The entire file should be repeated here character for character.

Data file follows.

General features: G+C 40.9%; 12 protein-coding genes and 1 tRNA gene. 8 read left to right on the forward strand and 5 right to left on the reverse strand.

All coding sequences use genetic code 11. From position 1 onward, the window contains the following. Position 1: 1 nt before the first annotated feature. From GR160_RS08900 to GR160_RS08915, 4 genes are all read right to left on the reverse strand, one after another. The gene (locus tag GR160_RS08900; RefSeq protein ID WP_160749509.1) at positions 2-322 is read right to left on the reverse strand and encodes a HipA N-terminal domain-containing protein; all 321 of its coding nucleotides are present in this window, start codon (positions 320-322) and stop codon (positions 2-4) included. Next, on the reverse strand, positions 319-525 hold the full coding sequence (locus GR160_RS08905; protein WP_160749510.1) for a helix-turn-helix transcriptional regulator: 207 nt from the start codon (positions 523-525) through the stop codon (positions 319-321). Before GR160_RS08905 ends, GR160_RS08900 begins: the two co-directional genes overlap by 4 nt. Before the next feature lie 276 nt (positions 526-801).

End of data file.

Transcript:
General features: G+C 40.9%; 12 protein-coding genes and 1 tRNA gene. 8 read left to right on the forward strand and 5 right to left on the reverse strand.

All coding sequences use genetic code 11. From position 1 onward, the window contains the following. Position 1: 1 nt before the first annotated feature. From GR160_RS08900 to GR160_RS08915, 4 genes are all read right to left on the reverse strand, one after another. The gene (locus tag GR160_RS08900; RefSeq protein ID WP_160749509.1) at positions 2-322 is read right to left on the reverse strand and encodes a HipA N-terminal domain-containing protein; all 321 of its coding nucleotides are present in this window, start codon (positions 320-322) and stop codon (positions 2-4) included. Next, on the reverse strand, positions 319-525 hold the full coding sequence (locus GR160_RS08905; protein WP_160749510.1) for a helix-turn-helix transcriptional regulator: 207 nt from the start codon (positions 523-525) through the stop codon (positions 319-321). Before GR160_RS08905 ends, GR160_RS08900 begins: the two co-directional genes overlap by 4 nt. Before the next feature lie 276 nt (positions 526-801).